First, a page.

Ancient Egypt - Wikipedia

    This social system reflects Egyptian mythology, where Goddesses played an equal, if not chief, role. The primeval mother-figures in the earliest prehistoric Egyptian myths are female. Female deities were kept separate from the males, with their own temples and followers.

    Egyptian goddesses are also creator deities, and the protectors of the pharaohs in the form of the cobra, vulture, or linoness. In ancient Egyptian mythology, Egypt was created from the Watery Waste of Nun, a chaos god from whose body all things were born. The continuous mission of the daily temple services and strictly followed religious codes was to keep ordered Egyptian society from returning to the state of chaos in which it was born. Ma'at, the goddess in charge of law, balance and order, was one of the principal deities.

    Ancient Egypt, an introduction

    The two "protectors of the realm" of Egypt were originally Nekhbet, vulture goddess of Northern Egypt, and Wadjet, cobra goddess of Lower Egypt. The cobra and the vulture were chosen by the Egyptians as the royal symbols because they were thought to be self-producing and therefore creators, or divine. Egyptian mythology is a complex collection of often competing stories, traditions, and practices. This is partly because the culture is so ancient, and partly because each city had its own set of deities, whose unique personalities are lost as their cults age.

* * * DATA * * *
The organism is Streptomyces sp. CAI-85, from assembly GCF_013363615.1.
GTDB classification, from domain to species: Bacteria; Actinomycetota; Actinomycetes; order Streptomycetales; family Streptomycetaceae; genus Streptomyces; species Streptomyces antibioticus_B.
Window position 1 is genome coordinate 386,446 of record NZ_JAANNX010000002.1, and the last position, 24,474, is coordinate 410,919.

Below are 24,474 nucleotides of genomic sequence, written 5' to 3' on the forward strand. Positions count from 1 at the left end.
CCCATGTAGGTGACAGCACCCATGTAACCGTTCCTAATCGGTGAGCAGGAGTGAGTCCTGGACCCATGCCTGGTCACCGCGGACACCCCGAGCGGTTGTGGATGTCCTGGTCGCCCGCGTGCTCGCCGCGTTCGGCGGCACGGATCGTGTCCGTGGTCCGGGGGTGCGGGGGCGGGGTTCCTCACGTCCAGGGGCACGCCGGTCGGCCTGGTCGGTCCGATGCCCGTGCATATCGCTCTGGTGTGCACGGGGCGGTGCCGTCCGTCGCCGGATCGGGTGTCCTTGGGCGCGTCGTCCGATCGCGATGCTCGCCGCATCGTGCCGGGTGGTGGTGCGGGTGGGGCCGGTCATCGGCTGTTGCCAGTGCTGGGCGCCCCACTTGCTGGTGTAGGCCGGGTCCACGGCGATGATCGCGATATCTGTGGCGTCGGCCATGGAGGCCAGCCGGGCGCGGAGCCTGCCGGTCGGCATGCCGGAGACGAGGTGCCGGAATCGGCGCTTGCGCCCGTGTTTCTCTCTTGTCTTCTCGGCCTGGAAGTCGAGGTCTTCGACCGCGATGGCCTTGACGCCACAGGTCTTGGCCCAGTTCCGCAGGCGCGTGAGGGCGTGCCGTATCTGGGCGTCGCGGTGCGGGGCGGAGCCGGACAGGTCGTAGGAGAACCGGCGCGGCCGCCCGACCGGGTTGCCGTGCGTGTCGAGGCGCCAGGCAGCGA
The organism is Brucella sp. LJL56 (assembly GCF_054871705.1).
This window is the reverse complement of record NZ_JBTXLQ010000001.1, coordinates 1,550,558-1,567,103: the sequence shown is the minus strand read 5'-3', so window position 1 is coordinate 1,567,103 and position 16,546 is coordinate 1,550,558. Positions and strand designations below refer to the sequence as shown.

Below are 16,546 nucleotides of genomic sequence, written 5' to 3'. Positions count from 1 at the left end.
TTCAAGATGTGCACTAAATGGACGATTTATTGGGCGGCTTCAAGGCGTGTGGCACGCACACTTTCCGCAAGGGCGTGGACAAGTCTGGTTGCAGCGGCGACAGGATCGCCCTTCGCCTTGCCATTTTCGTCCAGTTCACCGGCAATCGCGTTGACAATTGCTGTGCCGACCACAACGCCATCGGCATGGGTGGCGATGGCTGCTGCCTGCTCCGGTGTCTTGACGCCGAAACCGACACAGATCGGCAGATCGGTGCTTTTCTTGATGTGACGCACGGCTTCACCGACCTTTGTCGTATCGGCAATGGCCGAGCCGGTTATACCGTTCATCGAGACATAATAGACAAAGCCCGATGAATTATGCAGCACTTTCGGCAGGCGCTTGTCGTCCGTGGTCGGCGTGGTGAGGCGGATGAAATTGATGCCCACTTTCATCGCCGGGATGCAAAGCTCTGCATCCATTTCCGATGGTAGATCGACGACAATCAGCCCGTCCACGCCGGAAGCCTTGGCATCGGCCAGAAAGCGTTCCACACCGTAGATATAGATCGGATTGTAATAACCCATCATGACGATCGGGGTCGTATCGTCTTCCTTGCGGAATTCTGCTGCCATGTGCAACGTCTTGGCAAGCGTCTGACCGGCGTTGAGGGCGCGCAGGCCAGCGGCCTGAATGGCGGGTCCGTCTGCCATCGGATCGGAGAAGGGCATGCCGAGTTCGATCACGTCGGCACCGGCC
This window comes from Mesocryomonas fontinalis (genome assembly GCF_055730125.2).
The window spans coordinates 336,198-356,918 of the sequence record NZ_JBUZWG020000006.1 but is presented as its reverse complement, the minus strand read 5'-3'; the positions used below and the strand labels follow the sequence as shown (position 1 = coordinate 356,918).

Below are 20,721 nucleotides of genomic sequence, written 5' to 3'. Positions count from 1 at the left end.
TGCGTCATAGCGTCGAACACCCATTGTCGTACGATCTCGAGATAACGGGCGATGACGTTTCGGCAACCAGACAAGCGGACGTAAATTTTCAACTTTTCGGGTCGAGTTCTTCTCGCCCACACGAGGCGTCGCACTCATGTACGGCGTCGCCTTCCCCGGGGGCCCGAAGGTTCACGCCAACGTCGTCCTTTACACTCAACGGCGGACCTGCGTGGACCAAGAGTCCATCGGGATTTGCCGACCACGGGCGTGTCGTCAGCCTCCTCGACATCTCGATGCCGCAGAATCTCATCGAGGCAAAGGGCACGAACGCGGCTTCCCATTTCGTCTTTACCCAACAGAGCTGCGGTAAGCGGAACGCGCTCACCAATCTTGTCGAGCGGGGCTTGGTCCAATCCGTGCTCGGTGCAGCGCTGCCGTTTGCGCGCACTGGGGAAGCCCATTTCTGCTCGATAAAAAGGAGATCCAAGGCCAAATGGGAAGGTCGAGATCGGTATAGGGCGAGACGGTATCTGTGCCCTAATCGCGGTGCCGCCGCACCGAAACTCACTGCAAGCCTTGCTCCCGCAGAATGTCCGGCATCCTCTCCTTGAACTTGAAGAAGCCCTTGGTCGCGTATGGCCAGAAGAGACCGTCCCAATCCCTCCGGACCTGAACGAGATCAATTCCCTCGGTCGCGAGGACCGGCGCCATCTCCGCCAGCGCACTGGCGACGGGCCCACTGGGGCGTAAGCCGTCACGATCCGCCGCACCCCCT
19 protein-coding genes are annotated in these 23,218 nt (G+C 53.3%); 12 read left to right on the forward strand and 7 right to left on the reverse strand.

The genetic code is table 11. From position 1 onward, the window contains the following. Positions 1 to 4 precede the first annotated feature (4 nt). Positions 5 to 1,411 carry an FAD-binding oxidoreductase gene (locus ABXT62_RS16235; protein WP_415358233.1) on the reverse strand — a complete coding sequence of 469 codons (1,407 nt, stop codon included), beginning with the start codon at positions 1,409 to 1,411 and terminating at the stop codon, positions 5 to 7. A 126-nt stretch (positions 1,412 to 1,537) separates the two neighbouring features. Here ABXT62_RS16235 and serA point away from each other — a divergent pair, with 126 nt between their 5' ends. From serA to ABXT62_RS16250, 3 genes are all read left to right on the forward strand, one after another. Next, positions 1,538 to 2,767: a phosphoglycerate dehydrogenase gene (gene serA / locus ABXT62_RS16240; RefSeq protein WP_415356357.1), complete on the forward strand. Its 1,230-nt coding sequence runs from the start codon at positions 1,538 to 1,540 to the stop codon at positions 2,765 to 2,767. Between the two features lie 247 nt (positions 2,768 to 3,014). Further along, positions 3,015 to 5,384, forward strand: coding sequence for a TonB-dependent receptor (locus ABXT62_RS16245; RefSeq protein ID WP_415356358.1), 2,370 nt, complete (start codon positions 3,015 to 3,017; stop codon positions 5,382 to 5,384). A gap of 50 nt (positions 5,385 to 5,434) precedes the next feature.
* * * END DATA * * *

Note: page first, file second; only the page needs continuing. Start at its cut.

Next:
Just as each city vied for supreme power before Egypt was a unified kingdom, the cities each tried to establish their gods as the supreme gods. Even after unification, each time the capital moved, the supreme god of the new city rose to be the supreme god of the kingdom. Below, a table listing some of the many gods and goddesses of Egyptian mythology. The deities are listed as closely as possible to the order of their appearance in the myths, from oldest to newest.

    The Egyptians began to form a pictographic written language about years ago, which they continued to use for more than years, until about AD. Eventually, the pictures they used to represent words came to represent sounds. After AD, the Egyptian language was written in the Greek alphabet, with the addition of several extra letters to represent Egyptian sounds that didn't exist in Greek.

    This form of Egyptian is called Coptic, and was in turn eventually replaced by Arabic, the language spoken in Egypt today.